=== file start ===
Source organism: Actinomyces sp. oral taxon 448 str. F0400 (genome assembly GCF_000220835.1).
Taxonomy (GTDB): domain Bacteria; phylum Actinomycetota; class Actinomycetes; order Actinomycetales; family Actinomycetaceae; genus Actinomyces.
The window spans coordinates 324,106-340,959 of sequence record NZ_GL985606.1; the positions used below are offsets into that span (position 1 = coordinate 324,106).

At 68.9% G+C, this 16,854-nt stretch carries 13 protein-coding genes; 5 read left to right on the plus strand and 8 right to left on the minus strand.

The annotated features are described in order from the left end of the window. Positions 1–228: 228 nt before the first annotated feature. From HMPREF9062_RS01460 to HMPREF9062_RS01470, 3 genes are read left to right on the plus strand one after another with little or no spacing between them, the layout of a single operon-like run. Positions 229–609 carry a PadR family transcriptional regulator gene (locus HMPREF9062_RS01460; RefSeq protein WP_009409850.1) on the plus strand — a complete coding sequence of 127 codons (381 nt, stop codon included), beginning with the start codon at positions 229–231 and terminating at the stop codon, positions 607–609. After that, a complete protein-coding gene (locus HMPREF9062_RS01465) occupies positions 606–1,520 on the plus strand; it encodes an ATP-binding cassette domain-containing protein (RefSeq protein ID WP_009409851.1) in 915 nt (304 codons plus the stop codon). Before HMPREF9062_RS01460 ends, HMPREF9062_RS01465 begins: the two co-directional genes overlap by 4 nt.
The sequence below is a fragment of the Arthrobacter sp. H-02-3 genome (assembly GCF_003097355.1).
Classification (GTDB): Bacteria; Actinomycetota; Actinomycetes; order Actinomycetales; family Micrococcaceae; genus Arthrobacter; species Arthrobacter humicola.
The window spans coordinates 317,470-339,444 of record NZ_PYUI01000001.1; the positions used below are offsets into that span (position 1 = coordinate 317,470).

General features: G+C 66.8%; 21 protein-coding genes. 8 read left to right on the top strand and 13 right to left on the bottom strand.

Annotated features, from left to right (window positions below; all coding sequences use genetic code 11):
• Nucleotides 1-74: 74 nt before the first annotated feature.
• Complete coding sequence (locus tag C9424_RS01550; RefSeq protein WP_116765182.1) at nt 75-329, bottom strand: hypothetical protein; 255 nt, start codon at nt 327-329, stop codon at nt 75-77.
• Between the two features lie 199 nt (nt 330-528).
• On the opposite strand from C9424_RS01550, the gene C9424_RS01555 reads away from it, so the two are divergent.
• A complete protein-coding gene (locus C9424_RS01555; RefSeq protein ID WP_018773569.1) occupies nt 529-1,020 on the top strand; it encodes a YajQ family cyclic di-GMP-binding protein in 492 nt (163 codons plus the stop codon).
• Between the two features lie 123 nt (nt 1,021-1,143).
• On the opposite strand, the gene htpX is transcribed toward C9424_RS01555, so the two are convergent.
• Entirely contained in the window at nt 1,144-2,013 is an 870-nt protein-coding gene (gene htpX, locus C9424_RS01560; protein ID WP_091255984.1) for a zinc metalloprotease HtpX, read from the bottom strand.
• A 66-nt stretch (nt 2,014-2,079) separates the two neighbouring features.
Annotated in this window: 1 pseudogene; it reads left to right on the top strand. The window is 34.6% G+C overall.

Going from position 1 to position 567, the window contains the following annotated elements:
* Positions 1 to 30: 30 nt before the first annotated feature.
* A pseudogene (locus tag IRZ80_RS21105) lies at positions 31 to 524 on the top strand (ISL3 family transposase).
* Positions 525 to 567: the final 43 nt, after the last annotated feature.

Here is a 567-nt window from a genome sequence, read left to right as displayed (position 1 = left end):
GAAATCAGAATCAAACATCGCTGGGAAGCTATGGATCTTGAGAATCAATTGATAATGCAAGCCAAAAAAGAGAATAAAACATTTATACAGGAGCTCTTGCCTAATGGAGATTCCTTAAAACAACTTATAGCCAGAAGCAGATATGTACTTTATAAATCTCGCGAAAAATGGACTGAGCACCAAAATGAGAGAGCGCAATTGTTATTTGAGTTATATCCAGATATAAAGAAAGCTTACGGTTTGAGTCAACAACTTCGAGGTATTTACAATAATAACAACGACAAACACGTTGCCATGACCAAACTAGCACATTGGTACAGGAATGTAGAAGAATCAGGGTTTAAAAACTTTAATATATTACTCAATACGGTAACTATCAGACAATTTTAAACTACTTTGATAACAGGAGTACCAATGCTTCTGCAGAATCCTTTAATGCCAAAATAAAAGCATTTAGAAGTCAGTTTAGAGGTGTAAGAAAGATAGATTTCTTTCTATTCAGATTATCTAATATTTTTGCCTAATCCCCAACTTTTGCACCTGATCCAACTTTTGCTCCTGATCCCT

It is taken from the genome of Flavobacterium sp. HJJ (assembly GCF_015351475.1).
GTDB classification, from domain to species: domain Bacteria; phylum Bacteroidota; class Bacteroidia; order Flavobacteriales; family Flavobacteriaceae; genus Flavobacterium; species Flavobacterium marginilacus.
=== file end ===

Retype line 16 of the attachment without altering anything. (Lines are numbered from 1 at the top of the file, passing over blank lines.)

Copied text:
• Between the two features lie 123 nt (nt 1,021-1,143).